Thompson also expressed frustration that many of the checks he collected could not be counted toward the 1,500 goal.

"About 25 percent of the checks have to be returned because it's not [made out for] $5 or $30 or it's not made out to the Fair and Clean Election Campaign," said Thompson. "One check I received was written out to Doug Forrester."

Another problem is seed money. Each ticket is allowed to spend $3,000 on campaign materials.

"The seed money is not enough for everything to get done," said Thompson.

Thompson said that he turned down several invitations to dinner events that he would normally attend in order to campaign because he did not have enough seed money.

In the end, Thompson said he agreed with the intent of the program but called the process "a time-consuming waste."

Although unsure he would make the Sept. 7 deadline, Democrat Mike Dasaro spoke optimistically about the future of the program.

"Nothing worthwhile is ever easy," said Dasaro. "When Jonas Salk cured polio, I'm sure he had a number of setbacks."

Dasaro said that with the assistance of New Jersey Citizen Action, a nonpartisan group that has been attempting to educate the public about FACE, the program can be a success. Citizen Action has printed FACE brochures, organized volunteers and made presentations regarding the program at several public events. Even with the help, Dasaro admitted it was an uphill battle.

"With the time allotted, even if I contacted all my friends, I could never get this done," said Dasaro.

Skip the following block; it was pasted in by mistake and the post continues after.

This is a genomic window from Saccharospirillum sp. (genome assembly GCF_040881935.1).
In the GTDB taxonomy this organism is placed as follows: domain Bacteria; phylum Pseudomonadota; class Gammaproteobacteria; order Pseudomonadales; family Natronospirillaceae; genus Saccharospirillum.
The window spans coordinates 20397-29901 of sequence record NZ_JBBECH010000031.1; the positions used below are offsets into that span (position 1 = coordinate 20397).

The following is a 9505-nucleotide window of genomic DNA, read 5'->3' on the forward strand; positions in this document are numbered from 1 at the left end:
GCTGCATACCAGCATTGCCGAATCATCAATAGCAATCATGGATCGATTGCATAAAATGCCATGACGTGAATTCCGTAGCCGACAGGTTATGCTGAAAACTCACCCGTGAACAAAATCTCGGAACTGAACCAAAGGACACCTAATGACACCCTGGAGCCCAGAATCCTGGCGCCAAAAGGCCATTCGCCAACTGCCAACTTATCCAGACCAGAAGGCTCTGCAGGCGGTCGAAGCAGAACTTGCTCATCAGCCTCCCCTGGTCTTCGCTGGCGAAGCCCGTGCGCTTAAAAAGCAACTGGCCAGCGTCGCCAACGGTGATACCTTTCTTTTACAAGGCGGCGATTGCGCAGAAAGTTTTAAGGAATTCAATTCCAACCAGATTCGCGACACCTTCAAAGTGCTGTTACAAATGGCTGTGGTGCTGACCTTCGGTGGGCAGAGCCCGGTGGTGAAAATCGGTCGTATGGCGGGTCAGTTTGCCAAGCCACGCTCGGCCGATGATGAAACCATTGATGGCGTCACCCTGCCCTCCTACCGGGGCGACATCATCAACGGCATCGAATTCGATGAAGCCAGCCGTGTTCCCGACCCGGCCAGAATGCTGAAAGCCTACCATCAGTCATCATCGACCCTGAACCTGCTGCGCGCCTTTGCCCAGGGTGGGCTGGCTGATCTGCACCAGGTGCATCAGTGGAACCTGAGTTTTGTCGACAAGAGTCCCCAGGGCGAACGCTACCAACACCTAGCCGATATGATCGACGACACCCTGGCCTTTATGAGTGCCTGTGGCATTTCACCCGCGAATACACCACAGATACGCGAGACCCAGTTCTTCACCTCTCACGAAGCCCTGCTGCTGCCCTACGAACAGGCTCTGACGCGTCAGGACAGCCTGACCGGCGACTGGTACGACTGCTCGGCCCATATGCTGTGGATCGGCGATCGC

Green Party candidates argued that the rules were unfair toward independent candidates.

"One thousand five hundred is too high for an independent candidate," said Green Party candidate Greg Orr.

Orr also said that having contributors fill out a separate piece of paper for each donation was a waste.

"It's ridiculous," said Orr. "We're going to come up with a form that fits 50 signatures, and if you want to throw ours out, so be it."

The state commission that oversees FACE will hold an additional hearing in January to discuss ways in which to improve the program.

Handlin suggested changing the program now by calling the state Legislature back from its summer break for an emergency session.

"If we will it, it can happen," said Handlin.

"The chances of that happening are nil," responded former state Sen. Bill Schluter, chairman of the commission.

Regardless, Schluter said he would contact the Legislature about conducting a special session.

"Let's see what happens first," said Victor DeLuca, a member of the commission. "It's like a three-act play and we're leaving in the second act."

"Caesar didn't die in Act 5," said Assemblyman Bill Baroni, also a member of the commission.

"The motive is considered meritorious," Schluter said of FACE. "It's not by any means a lost cause."

Similar programs have already become the norm in Arizona and Maine. In New Jersey, it is currently voluntary, but may become mandatory in the coming years.

For more information on how to make a donation, visit or call New Jersey Citizen Action at (856) 966-3091.